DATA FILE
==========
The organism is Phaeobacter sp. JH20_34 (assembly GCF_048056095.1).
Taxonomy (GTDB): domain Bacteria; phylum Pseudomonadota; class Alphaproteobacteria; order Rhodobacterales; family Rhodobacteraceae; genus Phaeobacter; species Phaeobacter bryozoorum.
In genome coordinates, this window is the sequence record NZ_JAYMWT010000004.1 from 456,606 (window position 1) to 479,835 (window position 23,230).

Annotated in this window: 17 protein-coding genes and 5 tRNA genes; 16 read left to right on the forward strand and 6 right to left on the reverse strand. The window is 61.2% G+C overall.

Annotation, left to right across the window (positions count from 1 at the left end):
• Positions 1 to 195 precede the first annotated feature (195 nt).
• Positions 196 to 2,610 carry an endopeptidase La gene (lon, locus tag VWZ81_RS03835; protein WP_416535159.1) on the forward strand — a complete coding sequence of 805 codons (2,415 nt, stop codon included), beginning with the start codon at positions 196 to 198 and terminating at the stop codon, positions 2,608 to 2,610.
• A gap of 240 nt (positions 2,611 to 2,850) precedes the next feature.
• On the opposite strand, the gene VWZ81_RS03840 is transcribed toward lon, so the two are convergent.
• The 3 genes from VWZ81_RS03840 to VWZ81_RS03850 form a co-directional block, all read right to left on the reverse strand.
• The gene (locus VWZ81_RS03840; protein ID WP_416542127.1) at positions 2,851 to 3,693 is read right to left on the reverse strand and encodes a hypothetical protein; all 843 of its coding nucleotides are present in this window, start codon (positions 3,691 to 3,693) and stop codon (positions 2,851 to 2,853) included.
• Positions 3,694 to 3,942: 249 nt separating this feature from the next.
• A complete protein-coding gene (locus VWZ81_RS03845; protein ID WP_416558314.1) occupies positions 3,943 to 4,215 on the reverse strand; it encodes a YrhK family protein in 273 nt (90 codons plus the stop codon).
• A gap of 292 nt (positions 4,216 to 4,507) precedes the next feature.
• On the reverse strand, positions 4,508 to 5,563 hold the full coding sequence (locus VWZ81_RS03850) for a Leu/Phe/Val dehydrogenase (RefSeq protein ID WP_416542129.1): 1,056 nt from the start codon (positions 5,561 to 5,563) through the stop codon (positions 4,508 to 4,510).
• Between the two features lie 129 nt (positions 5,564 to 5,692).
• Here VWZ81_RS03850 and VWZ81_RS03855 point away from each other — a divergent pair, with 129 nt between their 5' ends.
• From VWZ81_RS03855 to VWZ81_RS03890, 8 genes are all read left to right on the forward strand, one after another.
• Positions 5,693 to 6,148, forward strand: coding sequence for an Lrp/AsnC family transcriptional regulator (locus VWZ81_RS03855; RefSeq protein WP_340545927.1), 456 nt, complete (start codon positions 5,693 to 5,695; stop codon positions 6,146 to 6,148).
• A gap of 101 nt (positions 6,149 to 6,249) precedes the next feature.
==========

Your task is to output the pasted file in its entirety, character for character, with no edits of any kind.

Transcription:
The organism is Phaeobacter sp. JH20_34 (assembly GCF_048056095.1).
Taxonomy (GTDB): domain Bacteria; phylum Pseudomonadota; class Alphaproteobacteria; order Rhodobacterales; family Rhodobacteraceae; genus Phaeobacter; species Phaeobacter bryozoorum.
In genome coordinates, this window is the sequence record NZ_JAYMWT010000004.1 from 456,606 (window position 1) to 479,835 (window position 23,230).

Annotated in this window: 17 protein-coding genes and 5 tRNA genes; 16 read left to right on the forward strand and 6 right to left on the reverse strand. The window is 61.2% G+C overall.

Annotation, left to right across the window (positions count from 1 at the left end):
• Positions 1 to 195 precede the first annotated feature (195 nt).
• Positions 196 to 2,610 carry an endopeptidase La gene (lon, locus tag VWZ81_RS03835; protein WP_416535159.1) on the forward strand — a complete coding sequence of 805 codons (2,415 nt, stop codon included), beginning with the start codon at positions 196 to 198 and terminating at the stop codon, positions 2,608 to 2,610.
• A gap of 240 nt (positions 2,611 to 2,850) precedes the next feature.
• On the opposite strand, the gene VWZ81_RS03840 is transcribed toward lon, so the two are convergent.
• The 3 genes from VWZ81_RS03840 to VWZ81_RS03850 form a co-directional block, all read right to left on the reverse strand.
• The gene (locus VWZ81_RS03840; protein ID WP_416542127.1) at positions 2,851 to 3,693 is read right to left on the reverse strand and encodes a hypothetical protein; all 843 of its coding nucleotides are present in this window, start codon (positions 3,691 to 3,693) and stop codon (positions 2,851 to 2,853) included.
• Positions 3,694 to 3,942: 249 nt separating this feature from the next.
• A complete protein-coding gene (locus VWZ81_RS03845; protein ID WP_416558314.1) occupies positions 3,943 to 4,215 on the reverse strand; it encodes a YrhK family protein in 273 nt (90 codons plus the stop codon).
• A gap of 292 nt (positions 4,216 to 4,507) precedes the next feature.
• On the reverse strand, positions 4,508 to 5,563 hold the full coding sequence (locus VWZ81_RS03850) for a Leu/Phe/Val dehydrogenase (RefSeq protein ID WP_416542129.1): 1,056 nt from the start codon (positions 5,561 to 5,563) through the stop codon (positions 4,508 to 4,510).
• Between the two features lie 129 nt (positions 5,564 to 5,692).
• Here VWZ81_RS03850 and VWZ81_RS03855 point away from each other — a divergent pair, with 129 nt between their 5' ends.
• From VWZ81_RS03855 to VWZ81_RS03890, 8 genes are all read left to right on the forward strand, one after another.
• Positions 5,693 to 6,148, forward strand: coding sequence for an Lrp/AsnC family transcriptional regulator (locus VWZ81_RS03855; RefSeq protein WP_340545927.1), 456 nt, complete (start codon positions 5,693 to 5,695; stop codon positions 6,146 to 6,148).
• A gap of 101 nt (positions 6,149 to 6,249) precedes the next feature.